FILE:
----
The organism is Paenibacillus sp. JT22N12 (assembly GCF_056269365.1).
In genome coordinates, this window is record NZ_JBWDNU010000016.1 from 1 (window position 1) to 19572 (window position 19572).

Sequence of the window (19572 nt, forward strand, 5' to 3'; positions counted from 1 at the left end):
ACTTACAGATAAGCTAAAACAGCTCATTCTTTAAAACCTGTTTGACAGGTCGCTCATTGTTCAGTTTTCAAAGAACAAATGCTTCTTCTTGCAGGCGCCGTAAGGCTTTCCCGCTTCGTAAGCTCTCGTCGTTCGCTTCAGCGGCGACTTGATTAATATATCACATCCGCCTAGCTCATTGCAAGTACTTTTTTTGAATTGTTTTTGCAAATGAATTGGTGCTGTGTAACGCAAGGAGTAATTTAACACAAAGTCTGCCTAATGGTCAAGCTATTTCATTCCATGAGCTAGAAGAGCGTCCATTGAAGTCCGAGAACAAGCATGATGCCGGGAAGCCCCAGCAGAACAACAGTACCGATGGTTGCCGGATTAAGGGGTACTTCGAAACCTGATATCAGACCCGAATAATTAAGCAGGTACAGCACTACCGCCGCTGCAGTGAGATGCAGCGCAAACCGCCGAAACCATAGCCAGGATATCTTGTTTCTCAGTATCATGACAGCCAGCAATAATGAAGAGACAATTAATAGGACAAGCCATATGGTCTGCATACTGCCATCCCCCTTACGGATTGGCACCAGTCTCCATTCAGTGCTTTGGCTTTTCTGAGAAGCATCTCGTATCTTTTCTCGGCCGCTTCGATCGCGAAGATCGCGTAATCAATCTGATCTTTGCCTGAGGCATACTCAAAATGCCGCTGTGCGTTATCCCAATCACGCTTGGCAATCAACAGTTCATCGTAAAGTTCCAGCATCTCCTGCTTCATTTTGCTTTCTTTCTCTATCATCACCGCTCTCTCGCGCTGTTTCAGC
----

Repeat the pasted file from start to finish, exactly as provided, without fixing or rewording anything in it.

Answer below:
The organism is Paenibacillus sp. JT22N12 (assembly GCF_056269365.1).
In genome coordinates, this window is record NZ_JBWDNU010000016.1 from 1 (window position 1) to 19572 (window position 19572).

Sequence of the window (19572 nt, forward strand, 5' to 3'; positions counted from 1 at the left end):
ACTTACAGATAAGCTAAAACAGCTCATTCTTTAAAACCTGTTTGACAGGTCGCTCATTGTTCAGTTTTCAAAGAACAAATGCTTCTTCTTGCAGGCGCCGTAAGGCTTTCCCGCTTCGTAAGCTCTCGTCGTTCGCTTCAGCGGCGACTTGATTAATATATCACATCCGCCTAGCTCATTGCAAGTACTTTTTTTGAATTGTTTTTGCAAATGAATTGGTGCTGTGTAACGCAAGGAGTAATTTAACACAAAGTCTGCCTAATGGTCAAGCTATTTCATTCCATGAGCTAGAAGAGCGTCCATTGAAGTCCGAGAACAAGCATGATGCCGGGAAGCCCCAGCAGAACAACAGTACCGATGGTTGCCGGATTAAGGGGTACTTCGAAACCTGATATCAGACCCGAATAATTAAGCAGGTACAGCACTACCGCCGCTGCAGTGAGATGCAGCGCAAACCGCCGAAACCATAGCCAGGATATCTTGTTTCTCAGTATCATGACAGCCAGCAATAATGAAGAGACAATTAATAGGACAAGCCATATGGTCTGCATACTGCCATCCCCCTTACGGATTGGCACCAGTCTCCATTCAGTGCTTTGGCTTTTCTGAGAAGCATCTCGTATCTTTTCTCGGCCGCTTCGATCGCGAAGATCGCGTAATCAATCTGATCTTTGCCTGAGGCATACTCAAAATGCCGCTGTGCGTTATCCCAATCACGCTTGGCAATCAACAGTTCATCGTAAAGTTCCAGCATCTCCTGCTTCATTTTGCTTTCTTTCTCTATCATCACCGCTCTCTCGCGCTGTTTCAGC